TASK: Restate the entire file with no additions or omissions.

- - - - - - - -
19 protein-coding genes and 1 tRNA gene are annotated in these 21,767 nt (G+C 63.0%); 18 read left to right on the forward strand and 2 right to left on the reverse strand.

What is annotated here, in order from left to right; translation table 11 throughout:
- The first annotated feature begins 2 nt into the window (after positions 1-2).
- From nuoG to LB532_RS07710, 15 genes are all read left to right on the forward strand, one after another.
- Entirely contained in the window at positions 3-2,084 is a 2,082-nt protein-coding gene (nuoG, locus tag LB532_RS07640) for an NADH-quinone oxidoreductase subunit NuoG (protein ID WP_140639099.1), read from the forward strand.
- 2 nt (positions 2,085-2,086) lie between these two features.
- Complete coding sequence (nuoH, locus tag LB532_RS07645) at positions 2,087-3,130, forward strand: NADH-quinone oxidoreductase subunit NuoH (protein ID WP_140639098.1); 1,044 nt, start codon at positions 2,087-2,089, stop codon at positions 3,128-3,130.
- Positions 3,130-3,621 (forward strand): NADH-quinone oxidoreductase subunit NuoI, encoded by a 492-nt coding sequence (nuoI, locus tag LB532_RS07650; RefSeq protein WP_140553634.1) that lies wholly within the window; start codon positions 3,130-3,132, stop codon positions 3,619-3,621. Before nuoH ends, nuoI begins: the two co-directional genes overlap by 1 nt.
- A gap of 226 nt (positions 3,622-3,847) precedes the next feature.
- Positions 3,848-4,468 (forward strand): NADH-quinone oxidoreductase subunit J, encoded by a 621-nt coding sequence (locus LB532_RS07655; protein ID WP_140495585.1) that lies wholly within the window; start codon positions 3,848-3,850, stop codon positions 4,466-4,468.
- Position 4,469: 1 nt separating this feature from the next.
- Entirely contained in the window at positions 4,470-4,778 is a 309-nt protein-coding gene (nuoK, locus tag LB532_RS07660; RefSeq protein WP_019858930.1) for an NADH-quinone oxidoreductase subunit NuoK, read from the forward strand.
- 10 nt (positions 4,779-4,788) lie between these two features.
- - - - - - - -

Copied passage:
19 protein-coding genes and 1 tRNA gene are annotated in these 21,767 nt (G+C 63.0%); 18 read left to right on the forward strand and 2 right to left on the reverse strand.

What is annotated here, in order from left to right; translation table 11 throughout:
- The first annotated feature begins 2 nt into the window (after positions 1-2).
- From nuoG to LB532_RS07710, 15 genes are all read left to right on the forward strand, one after another.
- Entirely contained in the window at positions 3-2,084 is a 2,082-nt protein-coding gene (nuoG, locus tag LB532_RS07640) for an NADH-quinone oxidoreductase subunit NuoG (protein ID WP_140639099.1), read from the forward strand.
- 2 nt (positions 2,085-2,086) lie between these two features.
- Complete coding sequence (nuoH, locus tag LB532_RS07645) at positions 2,087-3,130, forward strand: NADH-quinone oxidoreductase subunit NuoH (protein ID WP_140639098.1); 1,044 nt, start codon at positions 2,087-2,089, stop codon at positions 3,128-3,130.
- Positions 3,130-3,621 (forward strand): NADH-quinone oxidoreductase subunit NuoI, encoded by a 492-nt coding sequence (nuoI, locus tag LB532_RS07650; RefSeq protein WP_140553634.1) that lies wholly within the window; start codon positions 3,130-3,132, stop codon positions 3,619-3,621. Before nuoH ends, nuoI begins: the two co-directional genes overlap by 1 nt.
- A gap of 226 nt (positions 3,622-3,847) precedes the next feature.
- Positions 3,848-4,468 (forward strand): NADH-quinone oxidoreductase subunit J, encoded by a 621-nt coding sequence (locus LB532_RS07655; protein ID WP_140495585.1) that lies wholly within the window; start codon positions 3,848-3,850, stop codon positions 4,466-4,468.
- Position 4,469: 1 nt separating this feature from the next.
- Entirely contained in the window at positions 4,470-4,778 is a 309-nt protein-coding gene (nuoK, locus tag LB532_RS07660; RefSeq protein WP_019858930.1) for an NADH-quinone oxidoreductase subunit NuoK, read from the forward strand.
- 10 nt (positions 4,779-4,788) lie between these two features.